Southgate has his team playing an uptempo exciting style of football. And everyone is playing their position in open play and at set pieces, tracking back where required, opening up space for each other and playing positionally sound football. Create a system that works for the parts you have, and get the parts you need for your system and get everyone on board.
Learn from your mistakes
Before he was England manager, Southgate was well known as the defender who missed a crucial penalty at Euro 96. And he’s lived with that ever since. You can be damn sure he’s played that moment over and over again in his mind during his darkest hours. But nightmares weren’t the only thing he used that experience as fuel for…
England beat Colombia because they had practiced and prepped for the possibility of taking penalties. They’ve been doing it for months. Jordan Pickford made the definitive save, and he had not only been practicing since March, he had also more recently been studying Colombian penalty kickers and what their tendencies are – he even had a water bottle cheat sheet.
In regimes past the England team had a siege mentality. Every moment was stage-managed and scripted. Things were tense and very serious. Not anymore. I get the sense there’s a real air of excitement and fun around the team. As defender Kyle Walker said “He’s very approachable, where you can go and speak to him. He joins in with the banter, so we’re one big family here now.”
Think outside the box
England has been having plenty of success from set pieces this tournament. One of the reasons they’ve been so good is Gareth Southgate and Steve Holland’s trip to the US to take in an NBA game between the Minnesota Timberwolves and the Milwaukee Bucks. They wanted to figure out how NBA players create space for each other in such a confined space. As England has scored more goals from dead-ball situations than any other team this tournament, the research, and the tactics it spawned, seems to have paid off.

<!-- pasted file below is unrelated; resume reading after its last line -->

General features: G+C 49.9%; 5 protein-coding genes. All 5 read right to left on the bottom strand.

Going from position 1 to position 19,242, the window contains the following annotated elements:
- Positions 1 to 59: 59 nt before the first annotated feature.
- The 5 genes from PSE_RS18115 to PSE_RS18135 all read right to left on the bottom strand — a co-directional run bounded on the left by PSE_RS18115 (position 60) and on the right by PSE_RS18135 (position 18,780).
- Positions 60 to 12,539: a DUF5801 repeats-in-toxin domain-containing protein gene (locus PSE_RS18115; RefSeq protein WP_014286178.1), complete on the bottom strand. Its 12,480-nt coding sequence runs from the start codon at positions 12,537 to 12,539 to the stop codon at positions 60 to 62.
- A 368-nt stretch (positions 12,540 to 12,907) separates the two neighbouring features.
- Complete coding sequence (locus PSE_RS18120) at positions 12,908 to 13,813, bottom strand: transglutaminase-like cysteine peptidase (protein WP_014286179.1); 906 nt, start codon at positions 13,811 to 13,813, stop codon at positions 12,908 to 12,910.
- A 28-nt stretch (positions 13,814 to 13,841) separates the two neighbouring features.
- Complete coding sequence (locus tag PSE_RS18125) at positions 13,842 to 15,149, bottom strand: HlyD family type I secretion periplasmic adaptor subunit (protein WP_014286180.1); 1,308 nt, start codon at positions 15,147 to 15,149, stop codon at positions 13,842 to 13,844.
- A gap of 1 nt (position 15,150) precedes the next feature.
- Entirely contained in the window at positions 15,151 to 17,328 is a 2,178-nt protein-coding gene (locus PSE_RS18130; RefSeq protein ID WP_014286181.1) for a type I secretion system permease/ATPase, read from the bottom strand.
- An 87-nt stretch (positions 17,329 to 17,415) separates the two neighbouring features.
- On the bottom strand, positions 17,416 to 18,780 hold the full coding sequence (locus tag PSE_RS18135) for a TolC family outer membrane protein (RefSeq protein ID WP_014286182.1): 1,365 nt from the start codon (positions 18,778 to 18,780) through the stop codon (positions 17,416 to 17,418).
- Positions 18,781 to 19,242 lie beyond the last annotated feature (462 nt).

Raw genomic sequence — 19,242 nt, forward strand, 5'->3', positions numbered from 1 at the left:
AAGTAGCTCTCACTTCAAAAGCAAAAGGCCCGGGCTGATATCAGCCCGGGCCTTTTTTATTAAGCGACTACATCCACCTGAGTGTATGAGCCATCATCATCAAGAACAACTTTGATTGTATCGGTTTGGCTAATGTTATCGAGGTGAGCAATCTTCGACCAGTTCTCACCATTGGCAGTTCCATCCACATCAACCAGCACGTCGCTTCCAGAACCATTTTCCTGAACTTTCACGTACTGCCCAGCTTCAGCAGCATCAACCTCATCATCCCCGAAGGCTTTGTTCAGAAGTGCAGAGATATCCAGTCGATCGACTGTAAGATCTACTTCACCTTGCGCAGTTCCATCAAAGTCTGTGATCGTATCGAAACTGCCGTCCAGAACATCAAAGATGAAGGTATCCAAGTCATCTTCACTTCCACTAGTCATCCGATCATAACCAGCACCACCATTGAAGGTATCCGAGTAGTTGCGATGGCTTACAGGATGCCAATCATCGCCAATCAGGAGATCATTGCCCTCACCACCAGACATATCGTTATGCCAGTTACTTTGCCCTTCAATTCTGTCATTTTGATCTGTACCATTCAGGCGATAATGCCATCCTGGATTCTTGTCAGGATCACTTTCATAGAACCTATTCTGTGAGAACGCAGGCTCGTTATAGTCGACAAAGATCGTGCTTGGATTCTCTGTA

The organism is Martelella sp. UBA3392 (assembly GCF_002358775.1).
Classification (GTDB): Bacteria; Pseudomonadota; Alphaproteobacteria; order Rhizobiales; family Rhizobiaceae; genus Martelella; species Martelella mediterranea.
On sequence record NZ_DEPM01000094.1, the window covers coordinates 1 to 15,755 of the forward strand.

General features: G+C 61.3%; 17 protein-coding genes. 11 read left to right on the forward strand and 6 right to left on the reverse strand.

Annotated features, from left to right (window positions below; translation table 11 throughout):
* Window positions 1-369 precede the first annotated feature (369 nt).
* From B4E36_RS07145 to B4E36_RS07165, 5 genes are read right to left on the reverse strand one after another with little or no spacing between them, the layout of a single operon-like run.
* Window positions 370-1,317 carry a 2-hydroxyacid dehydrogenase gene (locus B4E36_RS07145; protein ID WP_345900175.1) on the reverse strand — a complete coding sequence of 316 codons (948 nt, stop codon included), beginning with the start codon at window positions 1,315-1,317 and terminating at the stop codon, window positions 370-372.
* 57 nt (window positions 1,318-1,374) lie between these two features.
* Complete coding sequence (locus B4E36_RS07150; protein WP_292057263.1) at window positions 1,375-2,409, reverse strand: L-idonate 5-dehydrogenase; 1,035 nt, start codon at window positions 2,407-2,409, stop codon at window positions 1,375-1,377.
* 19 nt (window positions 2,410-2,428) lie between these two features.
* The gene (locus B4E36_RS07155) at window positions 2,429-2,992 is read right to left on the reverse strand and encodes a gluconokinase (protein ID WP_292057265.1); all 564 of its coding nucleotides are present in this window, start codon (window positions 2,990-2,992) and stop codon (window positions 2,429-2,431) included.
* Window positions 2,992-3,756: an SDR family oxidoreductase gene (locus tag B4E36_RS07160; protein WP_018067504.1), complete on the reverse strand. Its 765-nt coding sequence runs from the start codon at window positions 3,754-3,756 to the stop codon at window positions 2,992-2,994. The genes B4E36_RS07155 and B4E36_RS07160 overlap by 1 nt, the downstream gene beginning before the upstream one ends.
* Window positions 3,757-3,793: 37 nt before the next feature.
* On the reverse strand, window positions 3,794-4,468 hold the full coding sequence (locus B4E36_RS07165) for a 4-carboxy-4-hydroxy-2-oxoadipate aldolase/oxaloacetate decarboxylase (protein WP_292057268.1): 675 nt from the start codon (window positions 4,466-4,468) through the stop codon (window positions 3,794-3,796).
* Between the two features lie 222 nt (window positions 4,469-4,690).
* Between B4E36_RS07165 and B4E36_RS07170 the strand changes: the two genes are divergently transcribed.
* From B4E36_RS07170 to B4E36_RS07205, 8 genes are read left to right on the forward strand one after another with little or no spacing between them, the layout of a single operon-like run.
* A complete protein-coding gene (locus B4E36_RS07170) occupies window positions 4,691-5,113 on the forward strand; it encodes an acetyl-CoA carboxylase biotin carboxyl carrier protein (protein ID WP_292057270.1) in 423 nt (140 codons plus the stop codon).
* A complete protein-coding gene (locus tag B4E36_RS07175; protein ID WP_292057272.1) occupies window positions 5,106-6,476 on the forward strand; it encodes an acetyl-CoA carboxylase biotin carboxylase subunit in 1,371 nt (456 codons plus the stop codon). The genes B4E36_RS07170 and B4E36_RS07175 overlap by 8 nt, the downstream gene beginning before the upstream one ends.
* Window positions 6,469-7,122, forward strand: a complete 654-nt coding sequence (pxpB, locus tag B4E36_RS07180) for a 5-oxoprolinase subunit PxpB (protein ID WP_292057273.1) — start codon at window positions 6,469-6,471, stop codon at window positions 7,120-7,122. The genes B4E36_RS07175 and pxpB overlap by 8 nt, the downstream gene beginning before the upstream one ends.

When Southgate went to console Mateus Uribe after Uribe missed the definitive penalty in the shootout, he won over every fence-sitter. Of course, Southgate knows that cocktail of disappointment and regret better than most. But the fact he took time out of celebrating the win to go and share some solemn moments of support for Uribe – especially after what had been a bad-tempered match – shows him to be the kind of leader not just that people want to follow, but that people should follow. When so much discourse is ill-tempered shouting, he’s a beacon of grace. And if you don’t think his team noticed the way he made time for this, you’d be well wrong.
You get the impression Southgate is just rolling with what looks good and feels comfortable, within the confines of his job. Along the way he’s helped M&S sell out of the official waistcoats. Of course, part of the reason people think he looks so sharp is because he’s led this team to great success. He also looks relaxed and comfortable yet impeccably dressed. Is there a correlation? Probably. Maybe. Who cares? The point is: take every potential advantage you can and every opportunity to sharpen up your sartorial game.